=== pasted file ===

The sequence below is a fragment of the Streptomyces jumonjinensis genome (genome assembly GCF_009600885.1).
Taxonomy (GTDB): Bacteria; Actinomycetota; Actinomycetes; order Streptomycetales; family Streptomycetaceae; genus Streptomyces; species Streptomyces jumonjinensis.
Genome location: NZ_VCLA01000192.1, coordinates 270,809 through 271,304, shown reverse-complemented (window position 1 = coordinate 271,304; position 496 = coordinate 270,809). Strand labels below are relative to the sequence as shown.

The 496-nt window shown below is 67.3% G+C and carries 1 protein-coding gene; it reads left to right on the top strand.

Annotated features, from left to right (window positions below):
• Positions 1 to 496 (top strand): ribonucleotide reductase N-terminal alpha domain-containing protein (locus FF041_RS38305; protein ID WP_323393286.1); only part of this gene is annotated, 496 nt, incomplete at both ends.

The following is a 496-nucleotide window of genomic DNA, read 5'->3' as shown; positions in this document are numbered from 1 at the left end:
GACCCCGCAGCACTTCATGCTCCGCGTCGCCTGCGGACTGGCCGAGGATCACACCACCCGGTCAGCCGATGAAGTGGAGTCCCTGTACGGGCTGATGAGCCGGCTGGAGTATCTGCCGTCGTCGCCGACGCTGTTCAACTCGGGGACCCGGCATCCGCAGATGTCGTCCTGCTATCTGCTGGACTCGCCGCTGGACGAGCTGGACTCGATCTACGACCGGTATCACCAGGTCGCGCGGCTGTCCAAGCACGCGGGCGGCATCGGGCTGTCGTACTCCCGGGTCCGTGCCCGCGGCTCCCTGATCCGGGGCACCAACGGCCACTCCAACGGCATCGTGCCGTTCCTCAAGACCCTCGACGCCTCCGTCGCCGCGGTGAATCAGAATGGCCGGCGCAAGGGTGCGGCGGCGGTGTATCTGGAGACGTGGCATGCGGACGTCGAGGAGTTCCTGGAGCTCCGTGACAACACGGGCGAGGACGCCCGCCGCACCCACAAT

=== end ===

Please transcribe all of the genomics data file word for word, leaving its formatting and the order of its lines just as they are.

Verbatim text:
The sequence below is a fragment of the Streptomyces jumonjinensis genome (genome assembly GCF_009600885.1).
Taxonomy (GTDB): Bacteria; Actinomycetota; Actinomycetes; order Streptomycetales; family Streptomycetaceae; genus Streptomyces; species Streptomyces jumonjinensis.
Genome location: NZ_VCLA01000192.1, coordinates 270,809 through 271,304, shown reverse-complemented (window position 1 = coordinate 271,304; position 496 = coordinate 270,809). Strand labels below are relative to the sequence as shown.

The 496-nt window shown below is 67.3% G+C and carries 1 protein-coding gene; it reads left to right on the top strand.

Annotated features, from left to right (window positions below):
• Positions 1 to 496 (top strand): ribonucleotide reductase N-terminal alpha domain-containing protein (locus FF041_RS38305; protein ID WP_323393286.1); only part of this gene is annotated, 496 nt, incomplete at both ends.

The following is a 496-nucleotide window of genomic DNA, read 5'->3' as shown; positions in this document are numbered from 1 at the left end:
GACCCCGCAGCACTTCATGCTCCGCGTCGCCTGCGGACTGGCCGAGGATCACACCACCCGGTCAGCCGATGAAGTGGAGTCCCTGTACGGGCTGATGAGCCGGCTGGAGTATCTGCCGTCGTCGCCGACGCTGTTCAACTCGGGGACCCGGCATCCGCAGATGTCGTCCTGCTATCTGCTGGACTCGCCGCTGGACGAGCTGGACTCGATCTACGACCGGTATCACCAGGTCGCGCGGCTGTCCAAGCACGCGGGCGGCATCGGGCTGTCGTACTCCCGGGTCCGTGCCCGCGGCTCCCTGATCCGGGGCACCAACGGCCACTCCAACGGCATCGTGCCGTTCCTCAAGACCCTCGACGCCTCCGTCGCCGCGGTGAATCAGAATGGCCGGCGCAAGGGTGCGGCGGCGGTGTATCTGGAGACGTGGCATGCGGACGTCGAGGAGTTCCTGGAGCTCCGTGACAACACGGGCGAGGACGCCCGCCGCACCCACAAT